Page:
A Squalid Swedish Porno Drama Punishes Its Audience

Kung Fu Hustle is not the week's lone self-reflexive genre bender. Operating in an even more popular mode than martial arts, although to considerably less populist effect, Lukas Moodysson's A Hole in My Heart is a frenzied attempt to turn porn movies inside out.

Antic, if not funny, the Swedish director's fourth feature is chamber drama with a vengeance. It's set on the squalid set of the world's most amateurish amateur fuck film—a three-room apartment which is amply trashed by the time the movie wraps (or rather collapses). Four players crowd the screen—the brutish Geko, his naively masochistic co-star Tess, their sleazy director-cameraman Rickard, and Rickard's teenage son, Eric. A pasty goth who keeps pet earthworms, Eric spends much of the movie avoiding the grotesque "movie" that's being produced. He cowers in his room blasting industrial noise as the aspiring stars and the would-be mogul drink their way toward ultimate degradation. Tess, who has gotten intimate cosmetic surgery to better play her role, suffers the worst abuse—not all of it for the camera. Occasionally, however, Eric tortures his father by serving him water secretly drawn from the toilet bowl.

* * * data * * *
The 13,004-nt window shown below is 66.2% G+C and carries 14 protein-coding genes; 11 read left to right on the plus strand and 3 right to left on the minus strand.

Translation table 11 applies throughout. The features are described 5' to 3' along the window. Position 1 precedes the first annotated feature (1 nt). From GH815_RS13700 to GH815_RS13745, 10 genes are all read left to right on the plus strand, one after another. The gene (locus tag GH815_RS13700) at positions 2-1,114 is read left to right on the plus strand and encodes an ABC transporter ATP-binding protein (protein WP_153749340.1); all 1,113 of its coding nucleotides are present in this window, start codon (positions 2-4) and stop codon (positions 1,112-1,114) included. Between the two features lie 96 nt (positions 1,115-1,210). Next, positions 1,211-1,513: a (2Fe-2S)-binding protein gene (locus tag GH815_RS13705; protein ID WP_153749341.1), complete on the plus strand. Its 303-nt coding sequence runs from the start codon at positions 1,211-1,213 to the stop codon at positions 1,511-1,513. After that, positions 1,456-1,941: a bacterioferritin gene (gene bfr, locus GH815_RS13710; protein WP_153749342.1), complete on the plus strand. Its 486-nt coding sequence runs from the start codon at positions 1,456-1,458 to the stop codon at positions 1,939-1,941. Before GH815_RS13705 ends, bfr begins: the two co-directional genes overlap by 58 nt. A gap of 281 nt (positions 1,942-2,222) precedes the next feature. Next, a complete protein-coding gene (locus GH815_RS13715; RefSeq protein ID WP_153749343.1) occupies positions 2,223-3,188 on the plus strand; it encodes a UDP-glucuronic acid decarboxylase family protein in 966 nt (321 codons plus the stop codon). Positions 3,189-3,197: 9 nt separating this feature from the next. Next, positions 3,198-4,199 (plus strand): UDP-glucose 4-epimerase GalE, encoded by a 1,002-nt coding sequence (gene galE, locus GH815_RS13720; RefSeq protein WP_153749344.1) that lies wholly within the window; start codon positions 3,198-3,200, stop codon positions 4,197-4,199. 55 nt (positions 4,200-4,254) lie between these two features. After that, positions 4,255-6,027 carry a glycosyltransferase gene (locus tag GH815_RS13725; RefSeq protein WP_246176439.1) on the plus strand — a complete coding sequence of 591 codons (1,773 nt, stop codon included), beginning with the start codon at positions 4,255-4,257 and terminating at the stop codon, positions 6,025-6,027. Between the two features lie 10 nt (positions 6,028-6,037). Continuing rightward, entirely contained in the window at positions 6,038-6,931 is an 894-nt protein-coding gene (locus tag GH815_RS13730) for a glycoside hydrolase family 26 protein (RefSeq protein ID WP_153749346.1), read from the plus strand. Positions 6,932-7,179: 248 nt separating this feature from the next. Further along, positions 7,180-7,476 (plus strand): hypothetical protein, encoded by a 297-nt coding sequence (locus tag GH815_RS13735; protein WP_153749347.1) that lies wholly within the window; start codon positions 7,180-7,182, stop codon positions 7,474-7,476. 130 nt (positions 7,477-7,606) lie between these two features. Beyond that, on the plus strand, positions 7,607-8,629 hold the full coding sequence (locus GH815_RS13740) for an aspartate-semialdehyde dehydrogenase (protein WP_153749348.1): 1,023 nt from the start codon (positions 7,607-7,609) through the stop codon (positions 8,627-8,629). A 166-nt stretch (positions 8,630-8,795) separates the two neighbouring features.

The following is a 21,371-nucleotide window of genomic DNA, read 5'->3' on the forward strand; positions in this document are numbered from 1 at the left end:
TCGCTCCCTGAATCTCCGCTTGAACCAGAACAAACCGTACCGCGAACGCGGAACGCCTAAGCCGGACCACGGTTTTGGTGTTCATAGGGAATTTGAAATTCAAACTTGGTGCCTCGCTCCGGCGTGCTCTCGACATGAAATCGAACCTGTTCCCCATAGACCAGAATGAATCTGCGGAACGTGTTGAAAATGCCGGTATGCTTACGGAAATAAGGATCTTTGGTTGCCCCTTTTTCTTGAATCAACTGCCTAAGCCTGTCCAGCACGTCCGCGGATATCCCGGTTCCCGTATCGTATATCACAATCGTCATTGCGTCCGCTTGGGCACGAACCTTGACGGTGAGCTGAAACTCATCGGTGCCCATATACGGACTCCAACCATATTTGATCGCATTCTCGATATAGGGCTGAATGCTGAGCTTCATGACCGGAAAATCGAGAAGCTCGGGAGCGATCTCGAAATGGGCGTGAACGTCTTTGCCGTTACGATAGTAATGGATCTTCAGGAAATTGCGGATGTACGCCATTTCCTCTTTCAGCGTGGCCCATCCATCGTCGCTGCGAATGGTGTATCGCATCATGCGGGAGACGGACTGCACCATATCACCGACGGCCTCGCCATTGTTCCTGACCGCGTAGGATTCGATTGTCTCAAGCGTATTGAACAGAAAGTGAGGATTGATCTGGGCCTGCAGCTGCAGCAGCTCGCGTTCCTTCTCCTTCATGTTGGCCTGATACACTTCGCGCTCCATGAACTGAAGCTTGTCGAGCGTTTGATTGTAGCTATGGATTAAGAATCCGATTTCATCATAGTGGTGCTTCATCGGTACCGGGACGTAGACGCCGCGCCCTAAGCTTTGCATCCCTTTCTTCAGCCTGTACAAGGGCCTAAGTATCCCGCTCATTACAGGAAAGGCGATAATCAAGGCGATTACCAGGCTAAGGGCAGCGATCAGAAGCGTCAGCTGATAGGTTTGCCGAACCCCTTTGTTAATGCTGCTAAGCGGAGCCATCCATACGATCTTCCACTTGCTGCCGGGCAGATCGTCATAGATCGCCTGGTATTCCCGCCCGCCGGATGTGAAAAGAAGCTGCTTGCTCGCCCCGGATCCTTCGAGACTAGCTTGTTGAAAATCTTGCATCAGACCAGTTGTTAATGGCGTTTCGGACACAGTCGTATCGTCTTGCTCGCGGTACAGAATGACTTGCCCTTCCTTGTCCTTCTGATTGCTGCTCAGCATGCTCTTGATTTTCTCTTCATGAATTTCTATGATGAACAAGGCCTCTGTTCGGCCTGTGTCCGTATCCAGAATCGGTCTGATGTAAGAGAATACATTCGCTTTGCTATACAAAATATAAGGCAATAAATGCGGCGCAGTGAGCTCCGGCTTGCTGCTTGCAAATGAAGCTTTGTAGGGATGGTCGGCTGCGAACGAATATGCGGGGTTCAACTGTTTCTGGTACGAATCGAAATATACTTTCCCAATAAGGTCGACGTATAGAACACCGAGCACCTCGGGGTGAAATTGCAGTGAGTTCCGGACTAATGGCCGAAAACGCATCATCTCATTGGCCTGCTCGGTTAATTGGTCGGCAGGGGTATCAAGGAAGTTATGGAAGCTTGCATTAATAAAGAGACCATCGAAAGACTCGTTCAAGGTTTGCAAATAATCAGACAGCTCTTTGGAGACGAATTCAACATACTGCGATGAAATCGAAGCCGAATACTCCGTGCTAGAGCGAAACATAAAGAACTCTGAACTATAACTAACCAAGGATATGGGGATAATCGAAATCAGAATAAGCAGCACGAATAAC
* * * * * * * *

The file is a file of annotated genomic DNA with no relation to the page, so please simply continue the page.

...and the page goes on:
This highly artificial situation might have been more compelling dramatized onstage, but Moodysson makes sure we understand that it's only a movie, shattering the chronology of the shoot while punishing the audience with his discontinuous thoughts on porn. He's fascinated by his characters' exhibitionism and delusions of grandeur, but that can cut two ways. From the opening strobe burst of pocky-looking naked people through the mega-close-ups of labial surgery to the all-out nihilistic regression of the climactic food fight, A Hole in My Heart is an unrelentingly crass and confrontational barf bomb that makes Lars von Trier's The Idiots look like the philosophical experiment that it is.

Sex is comedy: Thorsten Flinck
photo: Per-Anders Jorgensen/MEMFIS Film
Sex is comedy: Thorsten Flinck

The sentimental humanism of Moodysson's first two features—Fucking Åmål and Together—shaded into calculated miserablism with Lilya 4-Ever, his feel-bad account of a post-Soviet teenage girl's abandonment and exploitation. Slate's Summary Judgment dubbed Lilya 4-Ever "the movie that made Anthony Lane cry." I'd shudder to think what bodily fluids might be released by A Hole in My Heart except that, having seen the movie, I'm afraid I know.

 
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